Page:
Uppingham is another town a few miles south of the county town Oakham, which has been a market town since it was granted its charter in 1238.
It has a famous fatstock show every November, where farmers show off their best-of-breed livestock. Uppingham has always competed with its larger rival and has another famous school founded in the 16th century by Robert Johnson, who also established Oakham School.
Although it has been renovated and upgraded over the years, Uppingham School’s original house can still be seen in the churchyard. The church itself, St Peter and Paul, was constructed in the 14th century, but underwent extensive renovations in the nineteenth century.
For those planning on overnighting in Uppingham, The Falcon Hotel was a 16th-century coaching inn, and the owners have taken care to retain its original atmosphere. Uppingham is close to Eyebrook Reservoir, a must-visit for anyone with an interest in World War II.
12. Eyebrook Reservoir – a biological Site of Special Scientific Interest
This reservoir, though much smaller than Rutland Water, is a very attractive venue, surrounded by fields and plantings of spruce, pine and willow trees.
Eyebrook is an exceptional place for the birdwatcher, and always has something of note in every season, especially during migratory periods.
Waders include dunlin, curlew sandpiper, ruff and spotted redshank. It is always wise to be on the lookout for vagrants and rare birds here; osprey, squacco heron, black-crowned night heron and black-winged pratincole have been spotted here.
For those who are patiently accompanying the eager twitcher, the reservoir has a very famous history. This is the water that was used by the Dambusters of 617 Squadron to test their bouncing bombs, which were used to such dramatic effect to destroy German dams and flooding the Ruhr Valley under Operation Chastise.
There is a plaque commemorating this along the public path. The reservoir itself was built at a most strategic time; its purpose was to supply Stewarts and Lloyds steelworks in Corby, and it was completed in 1940.
13. Cottesmore – a picturesque village which is mentioned in the Domesday book
To the north of Rutland can be found Cottesmore village, which was an old feudal village in Edward the Confessor’s time, that found itself being changed first by industrialization, and then by war.
While today there is a strong Army presence, represented by Kendrew Barracks, previously the RAF were stationed around here and Cottesmore Air Base was a vital factor in the Second World War.
If you visit St Nicholas’ Church, which still has portions dating back to the twelfth century, you will see that the north aisle is an RAF chapel dedicated to those who fell in World War II.
14. A walk to North and South Luffenham – for beautiful Rutland scenery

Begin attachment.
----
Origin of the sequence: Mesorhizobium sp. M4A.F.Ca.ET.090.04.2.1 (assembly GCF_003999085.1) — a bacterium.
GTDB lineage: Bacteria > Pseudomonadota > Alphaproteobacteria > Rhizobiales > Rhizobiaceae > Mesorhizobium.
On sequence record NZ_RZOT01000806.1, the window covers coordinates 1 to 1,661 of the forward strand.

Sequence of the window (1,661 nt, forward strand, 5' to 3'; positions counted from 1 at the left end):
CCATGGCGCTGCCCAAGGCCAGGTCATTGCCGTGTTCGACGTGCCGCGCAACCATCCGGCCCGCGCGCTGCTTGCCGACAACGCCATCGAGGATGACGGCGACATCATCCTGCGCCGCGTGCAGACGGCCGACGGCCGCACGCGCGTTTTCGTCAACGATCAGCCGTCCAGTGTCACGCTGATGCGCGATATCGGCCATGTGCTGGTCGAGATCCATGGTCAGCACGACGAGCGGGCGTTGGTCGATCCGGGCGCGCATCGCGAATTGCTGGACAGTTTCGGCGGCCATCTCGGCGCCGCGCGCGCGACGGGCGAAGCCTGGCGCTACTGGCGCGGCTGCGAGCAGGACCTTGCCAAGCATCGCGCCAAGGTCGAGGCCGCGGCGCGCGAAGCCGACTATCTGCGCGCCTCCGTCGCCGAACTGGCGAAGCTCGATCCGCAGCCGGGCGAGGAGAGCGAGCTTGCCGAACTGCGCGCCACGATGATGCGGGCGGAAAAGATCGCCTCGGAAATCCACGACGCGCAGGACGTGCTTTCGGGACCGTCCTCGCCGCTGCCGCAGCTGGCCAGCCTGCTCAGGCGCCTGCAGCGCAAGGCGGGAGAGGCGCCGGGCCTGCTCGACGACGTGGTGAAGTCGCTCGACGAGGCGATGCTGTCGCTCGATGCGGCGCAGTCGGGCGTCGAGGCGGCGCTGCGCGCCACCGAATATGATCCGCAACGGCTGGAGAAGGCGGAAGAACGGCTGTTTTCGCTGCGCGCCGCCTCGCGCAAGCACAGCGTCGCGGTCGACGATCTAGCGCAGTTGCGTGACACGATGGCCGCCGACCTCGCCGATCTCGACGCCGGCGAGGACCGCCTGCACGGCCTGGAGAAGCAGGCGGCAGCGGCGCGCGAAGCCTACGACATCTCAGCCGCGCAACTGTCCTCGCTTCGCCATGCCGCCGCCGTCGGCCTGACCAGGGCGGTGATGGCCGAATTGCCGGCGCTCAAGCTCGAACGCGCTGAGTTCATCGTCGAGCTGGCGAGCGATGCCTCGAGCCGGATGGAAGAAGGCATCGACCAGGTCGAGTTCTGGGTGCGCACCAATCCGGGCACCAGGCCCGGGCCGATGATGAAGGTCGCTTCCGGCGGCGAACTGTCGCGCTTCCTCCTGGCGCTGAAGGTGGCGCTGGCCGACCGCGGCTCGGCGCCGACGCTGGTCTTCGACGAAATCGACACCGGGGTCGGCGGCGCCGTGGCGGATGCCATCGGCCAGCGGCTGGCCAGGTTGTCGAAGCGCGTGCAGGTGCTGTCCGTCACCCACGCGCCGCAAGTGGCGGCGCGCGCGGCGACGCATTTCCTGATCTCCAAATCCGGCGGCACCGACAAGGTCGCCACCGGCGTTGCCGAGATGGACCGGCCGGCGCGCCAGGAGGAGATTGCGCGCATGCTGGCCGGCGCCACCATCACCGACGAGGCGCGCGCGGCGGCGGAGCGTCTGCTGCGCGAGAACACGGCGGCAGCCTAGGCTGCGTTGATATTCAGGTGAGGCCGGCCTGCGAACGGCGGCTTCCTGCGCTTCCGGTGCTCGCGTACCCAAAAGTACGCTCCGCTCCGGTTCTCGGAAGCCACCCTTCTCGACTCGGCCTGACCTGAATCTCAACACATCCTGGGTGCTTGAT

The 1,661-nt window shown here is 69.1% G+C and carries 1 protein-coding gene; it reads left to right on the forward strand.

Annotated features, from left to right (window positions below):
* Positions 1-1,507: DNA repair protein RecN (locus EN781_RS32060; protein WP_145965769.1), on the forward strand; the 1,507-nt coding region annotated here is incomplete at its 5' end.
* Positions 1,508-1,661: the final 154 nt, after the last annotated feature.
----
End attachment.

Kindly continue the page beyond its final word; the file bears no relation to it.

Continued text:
Not far from Edith Weston, and south of St George’s Barracks (previously RAF North Luffenham), lie the two villages of North and South Luffenham.
They are situated in lovely countryside and a good way to experience both villages is by following the footpaths that connect and circle them. The countryside is pleasant with wildflowers to be seen, such as bee orchids, which grow on the chalky soil.
The walk is easy without too many ups and downs and is about 2 1/2 miles long. There is a longer walk of 5 miles that includes Morcott village.
It is believed that there was already a settlement in the North Luffenham area in the 5th and sixth centuries, as evidenced by an Anglo-Saxon cemetery to the north of the village.
The community thrived until the seventeenth century when the Civil War brought a siege to Luffenham Hall, the home of Henry Noel, a dedicated Royalist. He had to surrender and the soldiers ransacked the Hall and the church of St John the Baptist, damaging a memorial statue of Henry’s first wife.
South Luffenham is similar in appearance to North Luffenham, with its attractive stone cottages. The two are separated by the river Chater. Until the Second World War, the Earls of Ancaster owned all the farms and most of the cottages. In the fields surrounding South Luffenham you can see the remains of a windmill and a water mill.
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Born and raised in Brazil, Gaby has always had a taste for the intriguing, the off-beat and the far flung. After travelling around most of South America, living in Spain and Italy and then moving to England, her feet have stayed continually twitchy. Studying for a degree in Spanish translation and then learning five more languages only poured more fuel onto her travelling ardor.
Gaby likes nothing better than discovering new destinations and meeting the locals, tasting the cuisine and hearing about the local stories. Her other indulgences include French cinema, boxing, photography, colourful manicures and soaking up the rays on a sun-infused beach. She counts Rio de Janeiro, Rome, Barcelona, Lisbon and Cornwall as her most favourite places in the world.